Francis Speight & Sarah Blakeslee Gallery
The Francis Speight and Sarah Blakeslee Gallery is dedicated to the work of these two artists. Speight was born in Bertie County, North Carolina, and lived outside of Philadelphia until moving to Greenville in 1961 to teach at East Carolina University following a long career at the Pennsylvania Academy of Fine Arts. Blakeslee was born in Illinois and met Speight at the Academy as a student.
Growing Up Queer In The South
About the exhibition: Exhibition Dates: June 3 – September 24, 2022 | The Greenville Museum of Art is hosting a juried group exhibition, Growing Up Queer in the South, guest curated by Parks McAllister. This exhibition will showcase work influenced and inspired by the experiences of growing up queer in the American South. The application is open to queer individuals who are 18 years or older, and who have spent part of their lives or can identify with growing up in the American South.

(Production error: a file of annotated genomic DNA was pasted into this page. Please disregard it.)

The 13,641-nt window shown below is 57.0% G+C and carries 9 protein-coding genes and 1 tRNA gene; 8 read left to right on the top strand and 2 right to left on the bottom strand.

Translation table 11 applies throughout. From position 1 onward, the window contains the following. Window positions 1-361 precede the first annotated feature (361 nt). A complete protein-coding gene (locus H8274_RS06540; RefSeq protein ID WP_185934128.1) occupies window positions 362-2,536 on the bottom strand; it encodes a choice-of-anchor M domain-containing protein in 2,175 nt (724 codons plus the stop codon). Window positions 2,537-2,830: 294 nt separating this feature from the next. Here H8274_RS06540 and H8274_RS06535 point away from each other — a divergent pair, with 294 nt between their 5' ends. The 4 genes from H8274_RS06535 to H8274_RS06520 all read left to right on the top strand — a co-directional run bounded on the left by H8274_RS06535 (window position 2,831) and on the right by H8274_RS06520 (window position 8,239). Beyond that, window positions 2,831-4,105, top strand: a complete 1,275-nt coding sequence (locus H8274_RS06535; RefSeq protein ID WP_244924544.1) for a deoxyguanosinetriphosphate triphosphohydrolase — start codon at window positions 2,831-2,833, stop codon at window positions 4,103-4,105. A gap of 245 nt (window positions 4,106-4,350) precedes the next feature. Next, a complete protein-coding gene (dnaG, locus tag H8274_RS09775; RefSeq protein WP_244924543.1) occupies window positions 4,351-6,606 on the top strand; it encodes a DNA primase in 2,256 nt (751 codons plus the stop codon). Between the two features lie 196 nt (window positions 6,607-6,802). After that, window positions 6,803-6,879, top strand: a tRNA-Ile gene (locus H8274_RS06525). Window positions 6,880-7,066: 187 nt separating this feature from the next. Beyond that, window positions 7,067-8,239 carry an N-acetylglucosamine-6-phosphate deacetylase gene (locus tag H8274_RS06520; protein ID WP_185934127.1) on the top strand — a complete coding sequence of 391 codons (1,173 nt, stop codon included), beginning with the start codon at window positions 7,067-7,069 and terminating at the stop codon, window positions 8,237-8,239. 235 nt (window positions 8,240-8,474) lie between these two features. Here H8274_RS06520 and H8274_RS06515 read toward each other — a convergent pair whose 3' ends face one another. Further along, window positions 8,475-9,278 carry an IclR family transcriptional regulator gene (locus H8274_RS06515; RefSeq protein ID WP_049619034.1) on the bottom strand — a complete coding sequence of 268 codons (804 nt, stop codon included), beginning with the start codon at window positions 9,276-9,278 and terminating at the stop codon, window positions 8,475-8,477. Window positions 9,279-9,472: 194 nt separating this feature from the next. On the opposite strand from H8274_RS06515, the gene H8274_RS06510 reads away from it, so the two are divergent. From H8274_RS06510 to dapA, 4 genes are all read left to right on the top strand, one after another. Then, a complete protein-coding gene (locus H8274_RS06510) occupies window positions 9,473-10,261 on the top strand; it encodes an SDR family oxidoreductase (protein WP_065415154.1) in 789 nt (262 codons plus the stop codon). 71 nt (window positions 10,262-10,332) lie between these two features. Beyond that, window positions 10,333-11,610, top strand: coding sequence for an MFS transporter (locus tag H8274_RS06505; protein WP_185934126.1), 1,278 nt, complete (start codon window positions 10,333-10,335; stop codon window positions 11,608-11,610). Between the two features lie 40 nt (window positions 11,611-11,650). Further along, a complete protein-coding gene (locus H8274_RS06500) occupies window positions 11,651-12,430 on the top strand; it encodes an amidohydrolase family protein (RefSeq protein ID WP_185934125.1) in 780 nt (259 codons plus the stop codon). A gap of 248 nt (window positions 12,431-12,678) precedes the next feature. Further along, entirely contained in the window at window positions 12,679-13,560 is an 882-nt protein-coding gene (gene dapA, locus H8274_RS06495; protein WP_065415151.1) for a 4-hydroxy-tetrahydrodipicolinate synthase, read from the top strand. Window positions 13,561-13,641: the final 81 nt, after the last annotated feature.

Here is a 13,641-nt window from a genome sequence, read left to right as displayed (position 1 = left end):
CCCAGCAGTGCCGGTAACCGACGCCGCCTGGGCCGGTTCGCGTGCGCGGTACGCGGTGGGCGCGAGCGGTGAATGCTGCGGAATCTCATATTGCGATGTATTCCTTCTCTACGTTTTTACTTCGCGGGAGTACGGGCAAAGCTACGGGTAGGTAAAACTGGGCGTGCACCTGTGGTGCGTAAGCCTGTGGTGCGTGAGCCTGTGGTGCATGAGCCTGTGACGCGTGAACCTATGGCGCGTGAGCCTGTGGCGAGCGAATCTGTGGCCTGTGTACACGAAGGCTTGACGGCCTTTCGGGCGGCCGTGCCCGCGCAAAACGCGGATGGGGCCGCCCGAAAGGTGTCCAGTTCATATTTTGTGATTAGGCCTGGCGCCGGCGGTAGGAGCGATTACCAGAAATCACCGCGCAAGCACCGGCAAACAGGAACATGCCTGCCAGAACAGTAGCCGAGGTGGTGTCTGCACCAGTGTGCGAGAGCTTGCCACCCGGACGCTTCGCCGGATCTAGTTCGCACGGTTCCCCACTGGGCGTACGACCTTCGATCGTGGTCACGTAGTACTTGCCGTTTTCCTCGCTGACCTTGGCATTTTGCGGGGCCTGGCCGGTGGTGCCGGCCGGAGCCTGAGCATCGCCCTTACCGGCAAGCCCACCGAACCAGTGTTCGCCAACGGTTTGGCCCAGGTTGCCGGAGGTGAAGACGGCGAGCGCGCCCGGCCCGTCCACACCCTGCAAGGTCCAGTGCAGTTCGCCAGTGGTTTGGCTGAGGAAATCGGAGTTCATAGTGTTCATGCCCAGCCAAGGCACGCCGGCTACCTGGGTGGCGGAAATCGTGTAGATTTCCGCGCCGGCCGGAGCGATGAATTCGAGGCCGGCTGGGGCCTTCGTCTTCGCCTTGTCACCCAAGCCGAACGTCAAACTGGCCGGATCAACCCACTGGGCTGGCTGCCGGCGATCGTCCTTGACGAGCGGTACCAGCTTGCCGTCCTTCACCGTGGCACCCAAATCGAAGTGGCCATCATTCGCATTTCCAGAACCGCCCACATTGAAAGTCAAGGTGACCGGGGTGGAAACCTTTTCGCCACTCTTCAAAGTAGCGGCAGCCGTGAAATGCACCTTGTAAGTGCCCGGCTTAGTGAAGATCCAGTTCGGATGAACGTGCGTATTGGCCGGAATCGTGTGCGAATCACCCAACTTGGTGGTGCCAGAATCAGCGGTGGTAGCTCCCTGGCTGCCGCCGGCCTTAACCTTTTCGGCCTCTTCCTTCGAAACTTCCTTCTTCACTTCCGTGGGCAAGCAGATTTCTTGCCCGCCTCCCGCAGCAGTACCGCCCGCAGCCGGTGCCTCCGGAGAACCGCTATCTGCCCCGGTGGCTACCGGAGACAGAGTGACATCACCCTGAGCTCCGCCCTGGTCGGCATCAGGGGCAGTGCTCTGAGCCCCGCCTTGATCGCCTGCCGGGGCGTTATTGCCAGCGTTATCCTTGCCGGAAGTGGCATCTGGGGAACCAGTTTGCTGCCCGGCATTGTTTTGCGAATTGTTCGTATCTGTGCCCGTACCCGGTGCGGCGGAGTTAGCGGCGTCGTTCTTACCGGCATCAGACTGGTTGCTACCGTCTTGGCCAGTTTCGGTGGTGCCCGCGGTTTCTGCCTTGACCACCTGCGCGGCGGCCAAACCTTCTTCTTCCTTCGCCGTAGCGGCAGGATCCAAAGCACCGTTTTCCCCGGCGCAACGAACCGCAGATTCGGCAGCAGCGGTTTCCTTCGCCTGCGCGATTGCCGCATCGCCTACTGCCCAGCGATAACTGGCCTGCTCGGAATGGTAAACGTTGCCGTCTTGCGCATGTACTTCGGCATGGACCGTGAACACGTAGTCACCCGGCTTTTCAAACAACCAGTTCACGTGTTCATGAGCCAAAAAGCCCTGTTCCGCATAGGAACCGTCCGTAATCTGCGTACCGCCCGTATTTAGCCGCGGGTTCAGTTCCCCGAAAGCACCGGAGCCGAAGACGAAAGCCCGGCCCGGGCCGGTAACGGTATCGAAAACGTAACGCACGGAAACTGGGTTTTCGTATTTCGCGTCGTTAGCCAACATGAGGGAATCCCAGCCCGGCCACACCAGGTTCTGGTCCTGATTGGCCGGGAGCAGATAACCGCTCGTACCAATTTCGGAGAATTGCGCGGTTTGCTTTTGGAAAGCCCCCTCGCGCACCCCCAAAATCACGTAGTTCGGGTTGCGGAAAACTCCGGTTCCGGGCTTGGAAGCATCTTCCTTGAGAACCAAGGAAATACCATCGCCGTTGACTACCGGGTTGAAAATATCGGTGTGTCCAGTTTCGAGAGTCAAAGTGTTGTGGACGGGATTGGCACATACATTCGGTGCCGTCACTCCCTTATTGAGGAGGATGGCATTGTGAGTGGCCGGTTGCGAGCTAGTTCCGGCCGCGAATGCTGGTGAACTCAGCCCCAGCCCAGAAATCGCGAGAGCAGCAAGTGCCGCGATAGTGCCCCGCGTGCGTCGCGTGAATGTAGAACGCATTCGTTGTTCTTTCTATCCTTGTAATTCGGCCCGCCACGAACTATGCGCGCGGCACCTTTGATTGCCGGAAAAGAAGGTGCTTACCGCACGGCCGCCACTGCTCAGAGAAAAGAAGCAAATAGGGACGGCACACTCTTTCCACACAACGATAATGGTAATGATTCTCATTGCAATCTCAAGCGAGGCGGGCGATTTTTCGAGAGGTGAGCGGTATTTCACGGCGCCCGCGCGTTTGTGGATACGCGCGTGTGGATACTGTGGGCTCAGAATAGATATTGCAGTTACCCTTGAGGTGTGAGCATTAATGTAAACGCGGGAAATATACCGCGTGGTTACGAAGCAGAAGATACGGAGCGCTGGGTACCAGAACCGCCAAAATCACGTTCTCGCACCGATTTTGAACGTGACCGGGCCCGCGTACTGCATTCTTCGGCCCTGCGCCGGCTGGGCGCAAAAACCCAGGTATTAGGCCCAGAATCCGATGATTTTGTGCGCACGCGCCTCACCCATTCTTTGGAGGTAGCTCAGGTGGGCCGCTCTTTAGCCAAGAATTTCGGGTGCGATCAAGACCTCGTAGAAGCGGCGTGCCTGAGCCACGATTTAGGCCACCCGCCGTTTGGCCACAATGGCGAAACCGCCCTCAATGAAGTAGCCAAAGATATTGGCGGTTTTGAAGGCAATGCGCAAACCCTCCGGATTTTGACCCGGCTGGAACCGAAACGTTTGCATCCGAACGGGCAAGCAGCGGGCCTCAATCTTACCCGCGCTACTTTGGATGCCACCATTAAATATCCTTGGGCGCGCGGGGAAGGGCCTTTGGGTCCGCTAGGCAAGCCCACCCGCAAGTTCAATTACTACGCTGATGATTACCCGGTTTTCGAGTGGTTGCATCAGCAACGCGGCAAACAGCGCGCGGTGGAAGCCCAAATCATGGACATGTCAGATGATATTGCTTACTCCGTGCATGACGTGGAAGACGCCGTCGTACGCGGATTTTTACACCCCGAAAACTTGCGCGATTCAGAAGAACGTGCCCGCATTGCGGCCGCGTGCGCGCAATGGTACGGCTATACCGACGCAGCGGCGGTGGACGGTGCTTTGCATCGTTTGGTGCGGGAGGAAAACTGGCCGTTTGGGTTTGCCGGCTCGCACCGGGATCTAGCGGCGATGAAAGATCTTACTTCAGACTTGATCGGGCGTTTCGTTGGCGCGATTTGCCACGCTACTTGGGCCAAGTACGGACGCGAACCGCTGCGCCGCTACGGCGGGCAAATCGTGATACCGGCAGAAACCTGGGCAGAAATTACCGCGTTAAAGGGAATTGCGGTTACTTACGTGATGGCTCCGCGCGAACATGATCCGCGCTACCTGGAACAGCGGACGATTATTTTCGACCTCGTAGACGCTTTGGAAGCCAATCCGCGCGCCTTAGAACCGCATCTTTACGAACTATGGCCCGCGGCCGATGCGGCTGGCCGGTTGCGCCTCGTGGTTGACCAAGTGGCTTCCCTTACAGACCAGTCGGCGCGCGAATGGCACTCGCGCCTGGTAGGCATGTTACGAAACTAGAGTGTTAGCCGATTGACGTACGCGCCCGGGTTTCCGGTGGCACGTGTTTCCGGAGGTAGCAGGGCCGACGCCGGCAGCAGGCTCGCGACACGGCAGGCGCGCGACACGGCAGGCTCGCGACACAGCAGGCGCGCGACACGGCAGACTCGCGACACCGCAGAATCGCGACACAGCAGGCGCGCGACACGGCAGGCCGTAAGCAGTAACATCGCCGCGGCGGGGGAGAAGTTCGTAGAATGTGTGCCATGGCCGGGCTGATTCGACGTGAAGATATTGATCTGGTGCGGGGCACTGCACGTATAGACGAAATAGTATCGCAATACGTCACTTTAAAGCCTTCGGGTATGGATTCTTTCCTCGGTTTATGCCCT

SPONSOR THIS EXHIBIT: If you would like to sponsor this exhibition on behalf of a business, company, organization or yourself, to view and complete our sponsor form. If you have any questions, please contact or call 758.1946.
If you would like to make a monetary contribution toward the success of this event, please and be sure to click on Exhibitions in Step 4.
OUR MISSIONTo inspire, educate, and connect people through the visual arts by way of our collection, exhibitions, and programs.
With over 10,000 visitors a year and numerous lectures, programs and tours throughout the year, the Greenville Museum of Art is passionate about culturally enriching the lives of all who walk through its doors.
Great place to see impressive local art and share the collections displayed here with your family. A definite must visit if you live in Greenville or are visiting.
Highly recommend the GMoA. Check out events, exhibits, etc. never disappoints. Great for the family, date night or just an outing.
Perceptions And Recognitions: African Americans Of Eastern North Carolina